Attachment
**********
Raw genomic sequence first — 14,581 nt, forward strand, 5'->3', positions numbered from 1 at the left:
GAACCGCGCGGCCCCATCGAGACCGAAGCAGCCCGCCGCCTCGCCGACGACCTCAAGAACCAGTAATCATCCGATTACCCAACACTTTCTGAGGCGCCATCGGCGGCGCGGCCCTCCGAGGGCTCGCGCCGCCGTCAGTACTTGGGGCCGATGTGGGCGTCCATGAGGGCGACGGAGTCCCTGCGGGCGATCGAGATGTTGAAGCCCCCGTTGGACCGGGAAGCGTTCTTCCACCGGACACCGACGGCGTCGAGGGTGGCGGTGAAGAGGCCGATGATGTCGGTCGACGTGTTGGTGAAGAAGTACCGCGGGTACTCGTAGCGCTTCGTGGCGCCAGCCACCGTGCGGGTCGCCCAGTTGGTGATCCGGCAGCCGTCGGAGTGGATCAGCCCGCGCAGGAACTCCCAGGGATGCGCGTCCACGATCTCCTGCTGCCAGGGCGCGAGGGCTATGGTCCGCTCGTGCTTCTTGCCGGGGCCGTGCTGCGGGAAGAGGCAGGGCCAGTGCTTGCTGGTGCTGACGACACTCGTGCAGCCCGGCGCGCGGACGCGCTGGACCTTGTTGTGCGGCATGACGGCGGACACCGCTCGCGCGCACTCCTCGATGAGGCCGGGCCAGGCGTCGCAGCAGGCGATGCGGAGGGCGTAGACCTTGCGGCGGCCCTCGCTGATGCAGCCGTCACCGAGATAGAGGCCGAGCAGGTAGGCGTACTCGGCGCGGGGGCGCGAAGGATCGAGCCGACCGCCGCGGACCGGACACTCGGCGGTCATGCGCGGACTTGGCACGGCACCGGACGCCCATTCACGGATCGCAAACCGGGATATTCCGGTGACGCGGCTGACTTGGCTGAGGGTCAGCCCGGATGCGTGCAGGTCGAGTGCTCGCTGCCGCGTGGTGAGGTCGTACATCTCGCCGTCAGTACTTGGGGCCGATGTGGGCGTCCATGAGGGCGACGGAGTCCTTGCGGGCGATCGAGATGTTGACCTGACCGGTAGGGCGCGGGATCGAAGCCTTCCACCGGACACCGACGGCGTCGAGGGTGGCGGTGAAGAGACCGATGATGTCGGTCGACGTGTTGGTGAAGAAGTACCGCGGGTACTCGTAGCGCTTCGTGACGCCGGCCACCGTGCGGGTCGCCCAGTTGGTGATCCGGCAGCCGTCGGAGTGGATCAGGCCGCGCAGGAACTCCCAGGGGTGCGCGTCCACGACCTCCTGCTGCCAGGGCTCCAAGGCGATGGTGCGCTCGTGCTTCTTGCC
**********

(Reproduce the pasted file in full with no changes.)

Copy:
Raw genomic sequence first — 14,581 nt, forward strand, 5'->3', positions numbered from 1 at the left:
GAACCGCGCGGCCCCATCGAGACCGAAGCAGCCCGCCGCCTCGCCGACGACCTCAAGAACCAGTAATCATCCGATTACCCAACACTTTCTGAGGCGCCATCGGCGGCGCGGCCCTCCGAGGGCTCGCGCCGCCGTCAGTACTTGGGGCCGATGTGGGCGTCCATGAGGGCGACGGAGTCCCTGCGGGCGATCGAGATGTTGAAGCCCCCGTTGGACCGGGAAGCGTTCTTCCACCGGACACCGACGGCGTCGAGGGTGGCGGTGAAGAGGCCGATGATGTCGGTCGACGTGTTGGTGAAGAAGTACCGCGGGTACTCGTAGCGCTTCGTGGCGCCAGCCACCGTGCGGGTCGCCCAGTTGGTGATCCGGCAGCCGTCGGAGTGGATCAGCCCGCGCAGGAACTCCCAGGGATGCGCGTCCACGATCTCCTGCTGCCAGGGCGCGAGGGCTATGGTCCGCTCGTGCTTCTTGCCGGGGCCGTGCTGCGGGAAGAGGCAGGGCCAGTGCTTGCTGGTGCTGACGACACTCGTGCAGCCCGGCGCGCGGACGCGCTGGACCTTGTTGTGCGGCATGACGGCGGACACCGCTCGCGCGCACTCCTCGATGAGGCCGGGCCAGGCGTCGCAGCAGGCGATGCGGAGGGCGTAGACCTTGCGGCGGCCCTCGCTGATGCAGCCGTCACCGAGATAGAGGCCGAGCAGGTAGGCGTACTCGGCGCGGGGGCGCGAAGGATCGAGCCGACCGCCGCGGACCGGACACTCGGCGGTCATGCGCGGACTTGGCACGGCACCGGACGCCCATTCACGGATCGCAAACCGGGATATTCCGGTGACGCGGCTGACTTGGCTGAGGGTCAGCCCGGATGCGTGCAGGTCGAGTGCTCGCTGCCGCGTGGTGAGGTCGTACATCTCGCCGTCAGTACTTGGGGCCGATGTGGGCGTCCATGAGGGCGACGGAGTCCTTGCGGGCGATCGAGATGTTGACCTGACCGGTAGGGCGCGGGATCGAAGCCTTCCACCGGACACCGACGGCGTCGAGGGTGGCGGTGAAGAGACCGATGATGTCGGTCGACGTGTTGGTGAAGAAGTACCGCGGGTACTCGTAGCGCTTCGTGACGCCGGCCACCGTGCGGGTCGCCCAGTTGGTGATCCGGCAGCCGTCGGAGTGGATCAGGCCGCGCAGGAACTCCCAGGGGTGCGCGTCCACGACCTCCTGCTGCCAGGGCTCCAAGGCGATGGTGCGCTCGTGCTTCTTGCC